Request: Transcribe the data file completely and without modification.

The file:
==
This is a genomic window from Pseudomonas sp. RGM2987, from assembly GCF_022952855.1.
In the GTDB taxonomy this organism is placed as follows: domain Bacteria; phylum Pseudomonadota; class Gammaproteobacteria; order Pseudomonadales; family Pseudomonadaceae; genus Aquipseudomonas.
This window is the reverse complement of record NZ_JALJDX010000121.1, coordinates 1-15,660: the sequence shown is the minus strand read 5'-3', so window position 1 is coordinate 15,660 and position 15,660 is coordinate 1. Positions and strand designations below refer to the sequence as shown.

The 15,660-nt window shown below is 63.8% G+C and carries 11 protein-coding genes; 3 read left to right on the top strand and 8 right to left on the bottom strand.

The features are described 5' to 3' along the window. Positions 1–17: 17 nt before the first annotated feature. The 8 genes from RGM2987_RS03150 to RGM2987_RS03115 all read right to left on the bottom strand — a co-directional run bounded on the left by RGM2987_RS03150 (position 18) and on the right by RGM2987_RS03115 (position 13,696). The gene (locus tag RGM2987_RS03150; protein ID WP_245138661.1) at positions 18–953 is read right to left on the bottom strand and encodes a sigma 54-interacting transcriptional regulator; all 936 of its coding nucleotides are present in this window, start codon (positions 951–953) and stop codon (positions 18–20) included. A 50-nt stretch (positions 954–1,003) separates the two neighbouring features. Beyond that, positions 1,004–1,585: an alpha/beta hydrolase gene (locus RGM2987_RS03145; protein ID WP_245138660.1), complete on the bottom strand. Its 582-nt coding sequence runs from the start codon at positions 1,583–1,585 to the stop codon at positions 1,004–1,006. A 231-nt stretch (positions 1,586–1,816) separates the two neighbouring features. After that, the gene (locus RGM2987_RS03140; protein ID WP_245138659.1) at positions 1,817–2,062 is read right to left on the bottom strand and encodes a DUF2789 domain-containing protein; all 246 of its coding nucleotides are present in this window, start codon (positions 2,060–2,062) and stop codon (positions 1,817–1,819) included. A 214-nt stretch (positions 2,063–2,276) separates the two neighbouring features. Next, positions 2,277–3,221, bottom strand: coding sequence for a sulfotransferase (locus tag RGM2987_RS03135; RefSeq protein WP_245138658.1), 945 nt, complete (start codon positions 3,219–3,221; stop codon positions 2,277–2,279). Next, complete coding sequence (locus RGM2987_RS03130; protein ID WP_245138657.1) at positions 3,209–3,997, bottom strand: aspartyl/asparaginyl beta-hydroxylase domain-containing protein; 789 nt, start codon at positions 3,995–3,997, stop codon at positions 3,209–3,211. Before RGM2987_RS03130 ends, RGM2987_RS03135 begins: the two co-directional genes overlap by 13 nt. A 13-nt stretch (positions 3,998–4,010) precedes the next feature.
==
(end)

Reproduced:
This is a genomic window from Pseudomonas sp. RGM2987, from assembly GCF_022952855.1.
In the GTDB taxonomy this organism is placed as follows: domain Bacteria; phylum Pseudomonadota; class Gammaproteobacteria; order Pseudomonadales; family Pseudomonadaceae; genus Aquipseudomonas.
This window is the reverse complement of record NZ_JALJDX010000121.1, coordinates 1-15,660: the sequence shown is the minus strand read 5'-3', so window position 1 is coordinate 15,660 and position 15,660 is coordinate 1. Positions and strand designations below refer to the sequence as shown.

The 15,660-nt window shown below is 63.8% G+C and carries 11 protein-coding genes; 3 read left to right on the top strand and 8 right to left on the bottom strand.

The features are described 5' to 3' along the window. Positions 1–17: 17 nt before the first annotated feature. The 8 genes from RGM2987_RS03150 to RGM2987_RS03115 all read right to left on the bottom strand — a co-directional run bounded on the left by RGM2987_RS03150 (position 18) and on the right by RGM2987_RS03115 (position 13,696). The gene (locus tag RGM2987_RS03150; protein ID WP_245138661.1) at positions 18–953 is read right to left on the bottom strand and encodes a sigma 54-interacting transcriptional regulator; all 936 of its coding nucleotides are present in this window, start codon (positions 951–953) and stop codon (positions 18–20) included. A 50-nt stretch (positions 954–1,003) separates the two neighbouring features. Beyond that, positions 1,004–1,585: an alpha/beta hydrolase gene (locus RGM2987_RS03145; protein ID WP_245138660.1), complete on the bottom strand. Its 582-nt coding sequence runs from the start codon at positions 1,583–1,585 to the stop codon at positions 1,004–1,006. A 231-nt stretch (positions 1,586–1,816) separates the two neighbouring features. After that, the gene (locus RGM2987_RS03140; protein ID WP_245138659.1) at positions 1,817–2,062 is read right to left on the bottom strand and encodes a DUF2789 domain-containing protein; all 246 of its coding nucleotides are present in this window, start codon (positions 2,060–2,062) and stop codon (positions 1,817–1,819) included. A 214-nt stretch (positions 2,063–2,276) separates the two neighbouring features. Next, positions 2,277–3,221, bottom strand: coding sequence for a sulfotransferase (locus tag RGM2987_RS03135; RefSeq protein WP_245138658.1), 945 nt, complete (start codon positions 3,219–3,221; stop codon positions 2,277–2,279). Next, complete coding sequence (locus RGM2987_RS03130; protein ID WP_245138657.1) at positions 3,209–3,997, bottom strand: aspartyl/asparaginyl beta-hydroxylase domain-containing protein; 789 nt, start codon at positions 3,995–3,997, stop codon at positions 3,209–3,211. Before RGM2987_RS03130 ends, RGM2987_RS03135 begins: the two co-directional genes overlap by 13 nt. A 13-nt stretch (positions 3,998–4,010) precedes the next feature.